How to Lead a Successful Remote Team: Navigating and Managing Conflicts

Many empirical studies have pointed out that when teams work together remotely, levels of conflict increase. This rise of conflicts can be due to distrust (caused by the “invisibility” of team members’ behaviors),[1] misinterpretation of intentions (caused by lack of social context of email and phone communication),[2] or misanticipation of others’ decisions or actions (caused by delayed communication).[3]

To make the matters worse, conflicts within teams are not often visible to the supervisors,[4] not to mention virtual teams.[5]  Unless the conflicts, especially relationship conflicts, escalate to complaints to the management, the only way for leaders to be aware of the conflicts is decreased employee morale and performance, or increased turnover.

Moreover, in times when turnover is less likely to be an option (high unemployment rate), these invisible and unhandled conflicts can lead to much more deviant work behaviors such as tardiness, aggression toward coworker, and a delay in completing tasks (which can also negatively interfere with the team’s performance).

One way for a leader to notice and manage conflicts while working remotely is to keep your team members in sync. When the team members are out of sight, we should at least keep them updated and informed. Hosting weekly update meetings can not only help team members connect with each other — but also provide opportunity for the leader to discover conflicts (task, relationship and process) when it first emerges.

As we know, timing is an important factor in conflict resolution.

Leaders should also encourage and set an example for employees to become involved in off-the-grid communications. These help improve team member relationships and have been found to reduce conflict in virtual teams.1

Another way to manage conflicts is to create and strengthen a shared group identity.[6] I’ve discussed the power of lead by defining US on Lead Read Today previously. Simply put, when holding a uniformed sense of group identity, individuals will be motivated to work toward the group goals and feel more committed to the group’s culture, value and beliefs.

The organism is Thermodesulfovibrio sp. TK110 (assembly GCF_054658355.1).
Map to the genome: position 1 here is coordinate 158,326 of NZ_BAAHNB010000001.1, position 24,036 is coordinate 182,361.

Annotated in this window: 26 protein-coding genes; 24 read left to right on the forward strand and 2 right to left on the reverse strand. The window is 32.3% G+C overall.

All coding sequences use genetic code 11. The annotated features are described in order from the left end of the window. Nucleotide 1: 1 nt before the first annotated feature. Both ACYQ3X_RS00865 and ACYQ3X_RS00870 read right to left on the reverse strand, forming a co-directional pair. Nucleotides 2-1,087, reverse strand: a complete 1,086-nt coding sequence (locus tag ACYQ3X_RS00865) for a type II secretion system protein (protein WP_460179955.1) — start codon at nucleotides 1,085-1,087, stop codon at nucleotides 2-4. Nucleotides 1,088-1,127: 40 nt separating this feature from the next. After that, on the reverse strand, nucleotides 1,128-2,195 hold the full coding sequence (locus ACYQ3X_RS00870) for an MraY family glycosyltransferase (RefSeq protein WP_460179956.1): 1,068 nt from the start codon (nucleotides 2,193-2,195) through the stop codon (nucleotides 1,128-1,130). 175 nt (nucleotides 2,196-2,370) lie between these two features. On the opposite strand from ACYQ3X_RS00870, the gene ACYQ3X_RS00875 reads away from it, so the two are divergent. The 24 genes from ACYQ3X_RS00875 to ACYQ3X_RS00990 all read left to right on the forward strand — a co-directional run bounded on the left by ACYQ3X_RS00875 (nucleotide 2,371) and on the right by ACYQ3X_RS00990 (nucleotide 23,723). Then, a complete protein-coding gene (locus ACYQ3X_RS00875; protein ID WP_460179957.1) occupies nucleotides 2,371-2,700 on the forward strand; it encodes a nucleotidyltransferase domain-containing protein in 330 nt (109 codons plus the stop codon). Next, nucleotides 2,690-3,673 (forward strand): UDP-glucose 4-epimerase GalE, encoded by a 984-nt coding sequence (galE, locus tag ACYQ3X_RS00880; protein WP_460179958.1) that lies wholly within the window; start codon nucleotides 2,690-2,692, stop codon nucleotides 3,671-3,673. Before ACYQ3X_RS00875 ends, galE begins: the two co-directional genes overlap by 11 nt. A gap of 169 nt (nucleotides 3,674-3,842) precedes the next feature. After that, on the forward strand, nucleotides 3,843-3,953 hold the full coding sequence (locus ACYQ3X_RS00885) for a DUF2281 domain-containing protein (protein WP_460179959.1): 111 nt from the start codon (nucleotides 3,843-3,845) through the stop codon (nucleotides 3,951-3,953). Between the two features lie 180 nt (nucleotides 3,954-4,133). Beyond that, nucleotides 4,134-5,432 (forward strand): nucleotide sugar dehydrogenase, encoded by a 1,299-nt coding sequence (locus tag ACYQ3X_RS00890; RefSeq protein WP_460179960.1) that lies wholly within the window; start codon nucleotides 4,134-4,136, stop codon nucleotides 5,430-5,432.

Such a sense of unity can help align individual goals and tasks, which can help mitigate many potential conflicts. It also helps improve communication, reduce competitiveness within groups, increase consensus and encourage sharing of information, which, in turn, can increase trust and reduce conflict.

Even though the team is geographically separated, this shared value can still hold everyone together.

To successfully define us, leaders should communicate the group goals, values and visions frequently and clearly. Leaders can use these visions and values to inspire and excite followers with a vivid picture of the future, which is especially important in times of frustration and chaos. You can also show care and support to your team members and others because the caring and supportive culture will create a strong sense of commitment — as well as motivate team members to work toward the group goal.

Last but not least, to effectively manage conflicts, leaders should keep all communication channels open and available for all team members. Doing this can not only help you identify conflicts at its earliest sign, but it can also help convey contextual information that are lost due to virtual communication.


[1] Li, M., & Prewett, M. (2019). Building trust in modern teams [Research White Paper]. Lead Read Today. Retrieved from:

[2] Byron, K. (2008). Carrying too heavy a load? The communication and miscommunication of emotion by email. Academy of Management Review, 33, 309-327.

[3] Breuer, C., Hüffmeier, J., & Hertel, G. (2016). Does trust matter more in virtual teams? A meta-analysis of trust and team effectiveness considering virtuality and documentation as moderators. Journal of Applied Psychology101, 1151-1177.

[4] Kolb, D.M., & Putnam, L.L. (1992). The multiple faces of conflict in organizations. Journal of Organizational Behavior, 13, 311-324.

[5] Armstrong, D. J., & P. Cole. (2002). Managing distances and differences in geographically distributed work groups. P. J. Hinds, S. Kiesler, Eds. (pp. 167–186). Distributed Work. MIT Press: Cambridge, MA.

[6] Hinds, P.J., & Bailey, D.E. (2003). Out of sight, out of sync: Understanding conflict in distributed teams. Organizational Science, 14, 615-632.

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